The Virginia Mason Production System (VMPS) is a management method that seeks to continually improve how work is done within the medical center. Using this method, Virginia Mason (VM) identifies and eliminates waste and inefficiency in the many work processes that are part of the health care experience, making it possible for VM staff to deliver the highest quality and safest patient care. By streamlining repetitive and low-touch aspects of care delivery, staff members are freed to spend more time talking with, listening to and treating patients. Using this methodology, VM has successfully implemented many improvements in their medical center.
The patient safety alert system at Virginia Mason, for example, has created a culture in which safety problems are quickly identified and addressed, increasing patient safety at the medical center and decreasing medical claims.VM nursing teams used VMPS to redesign their flow of work so they could focus more on patient care, and hospital emergency staff created a process that allows the team to treat more patients faster and with more efficiency.
Adopting VMPS in 2001 required a paradigm shift from thinking errors, inefficiencies and defects are to be expected, to believing that achieving zero defects in health care is not only possible, but also urgently necessary. VMPS uses a variety of strategies to accomplish the elimination of defects and waste, but all begin with an understanding that the medical staff who do the work know what the problems are and have the best solutions. Staff work together in one- to five-day workshops and events to brainstorm, test and implement improvement ideas. Long-term follow up ensures that changes are ingrained into the work and are actually used by the staff. Successes include:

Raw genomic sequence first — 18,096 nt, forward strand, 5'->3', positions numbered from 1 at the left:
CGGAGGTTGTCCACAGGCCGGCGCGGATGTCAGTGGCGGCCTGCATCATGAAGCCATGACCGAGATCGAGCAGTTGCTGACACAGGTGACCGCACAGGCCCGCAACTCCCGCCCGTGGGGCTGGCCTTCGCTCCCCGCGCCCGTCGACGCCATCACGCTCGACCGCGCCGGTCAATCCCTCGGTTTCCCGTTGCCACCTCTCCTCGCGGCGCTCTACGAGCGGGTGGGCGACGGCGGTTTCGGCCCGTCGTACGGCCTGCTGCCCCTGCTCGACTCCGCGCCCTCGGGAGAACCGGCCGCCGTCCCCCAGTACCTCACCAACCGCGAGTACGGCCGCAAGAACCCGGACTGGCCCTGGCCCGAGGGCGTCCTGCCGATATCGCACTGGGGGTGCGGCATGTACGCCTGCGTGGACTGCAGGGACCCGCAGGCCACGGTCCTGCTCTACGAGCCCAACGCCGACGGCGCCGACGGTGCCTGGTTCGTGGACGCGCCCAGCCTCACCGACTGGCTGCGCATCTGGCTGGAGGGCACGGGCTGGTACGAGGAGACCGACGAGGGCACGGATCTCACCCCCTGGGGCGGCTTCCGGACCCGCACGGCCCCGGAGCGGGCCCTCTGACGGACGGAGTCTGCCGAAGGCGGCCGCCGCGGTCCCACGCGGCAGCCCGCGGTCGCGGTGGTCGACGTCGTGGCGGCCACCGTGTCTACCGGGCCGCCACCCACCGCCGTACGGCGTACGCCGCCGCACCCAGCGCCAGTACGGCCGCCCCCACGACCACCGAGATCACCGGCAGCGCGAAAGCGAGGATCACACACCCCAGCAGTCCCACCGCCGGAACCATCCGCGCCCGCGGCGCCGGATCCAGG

Patient Safety Alert System.
VM used VMPS principles to develop a Patient Safety Alert (PSA) system requiring all staff who encounter a situation likely to harm a patient to make an immediate report and “stop the line” (i.e., cease any activity that could cause further harm). Since the PSA system was implemented, patient safety at VM has increased, and medical claims have dropped.
Getting Back to Nursing.
VM nursing teams used VMPS to redesign the flow of work so they could focus more on patient care. Instead of caring for patients throughout a unit, nurses now work as a team with a patient-care technician (PCT) in “cells” (groups of rooms located near each other). The cell model made it easier for nurses to monitor patients and quickly attend to needs, and communicate with each other. This reduced the number of steps walked per day from 10,000 to roughly 1,200.
Express Treatment in the Emergency Department.
Emergency departments are a major entry point for hospitals and can be a bottleneck. ED patient care is typically more expensive and involves longer wait times. Using VMPS, the ED team at Virginia Mason learned to predict appropriate staffing levels for times of greatest demand. A “team sort” process using standard clinical assessment tools to quickly identify and sort patients’ care needs was implemented. Those requiring minimal services receive express treatment and are discharged without going to patient-care beds, creating capacity for patients who require more extensive services. This work helped Virginia Mason decrease the number of hours the ED was closed and unable to receive new patients by more than 90 percent over two years. In 2011, VM will move its ED into more efficient space and the team sort process will allow the team to care for more patients.
Keywords: Care teams, ED care, eliminating waste, emergency room care, patient safety alert, prevention, safety, value, Virginia Mason Medical Center, Virginia Mason Production System, work process improvement, zero defects
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Director, Communications and Public Relations
Virginia Mason Medical Center
100 Ninth Ave, MS GB-ADM
Seattle, WA 98101